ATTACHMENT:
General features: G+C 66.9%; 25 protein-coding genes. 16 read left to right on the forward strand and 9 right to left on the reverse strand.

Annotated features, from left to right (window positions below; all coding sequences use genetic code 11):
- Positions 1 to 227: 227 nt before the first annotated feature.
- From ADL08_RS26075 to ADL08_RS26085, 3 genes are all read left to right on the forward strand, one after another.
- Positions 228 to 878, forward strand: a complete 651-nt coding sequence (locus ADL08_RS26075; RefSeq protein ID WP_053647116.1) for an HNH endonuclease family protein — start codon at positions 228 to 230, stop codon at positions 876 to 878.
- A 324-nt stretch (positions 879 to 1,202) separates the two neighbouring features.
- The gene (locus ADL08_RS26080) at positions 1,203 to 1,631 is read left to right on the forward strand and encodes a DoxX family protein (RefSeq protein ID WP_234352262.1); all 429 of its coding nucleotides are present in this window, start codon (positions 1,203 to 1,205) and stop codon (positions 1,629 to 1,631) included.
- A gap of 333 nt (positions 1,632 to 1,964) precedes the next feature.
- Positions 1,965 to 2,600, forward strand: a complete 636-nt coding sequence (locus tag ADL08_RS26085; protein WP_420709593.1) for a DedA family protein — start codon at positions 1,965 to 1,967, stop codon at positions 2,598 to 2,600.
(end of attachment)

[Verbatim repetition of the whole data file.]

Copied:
General features: G+C 66.9%; 25 protein-coding genes. 16 read left to right on the forward strand and 9 right to left on the reverse strand.

Annotated features, from left to right (window positions below; all coding sequences use genetic code 11):
- Positions 1 to 227: 227 nt before the first annotated feature.
- From ADL08_RS26075 to ADL08_RS26085, 3 genes are all read left to right on the forward strand, one after another.
- Positions 228 to 878, forward strand: a complete 651-nt coding sequence (locus ADL08_RS26075; RefSeq protein ID WP_053647116.1) for an HNH endonuclease family protein — start codon at positions 228 to 230, stop codon at positions 876 to 878.
- A 324-nt stretch (positions 879 to 1,202) separates the two neighbouring features.
- The gene (locus ADL08_RS26080) at positions 1,203 to 1,631 is read left to right on the forward strand and encodes a DoxX family protein (RefSeq protein ID WP_234352262.1); all 429 of its coding nucleotides are present in this window, start codon (positions 1,203 to 1,205) and stop codon (positions 1,629 to 1,631) included.
- A gap of 333 nt (positions 1,632 to 1,964) precedes the next feature.
- Positions 1,965 to 2,600, forward strand: a complete 636-nt coding sequence (locus tag ADL08_RS26085; protein WP_420709593.1) for a DedA family protein — start codon at positions 1,965 to 1,967, stop codon at positions 2,598 to 2,600.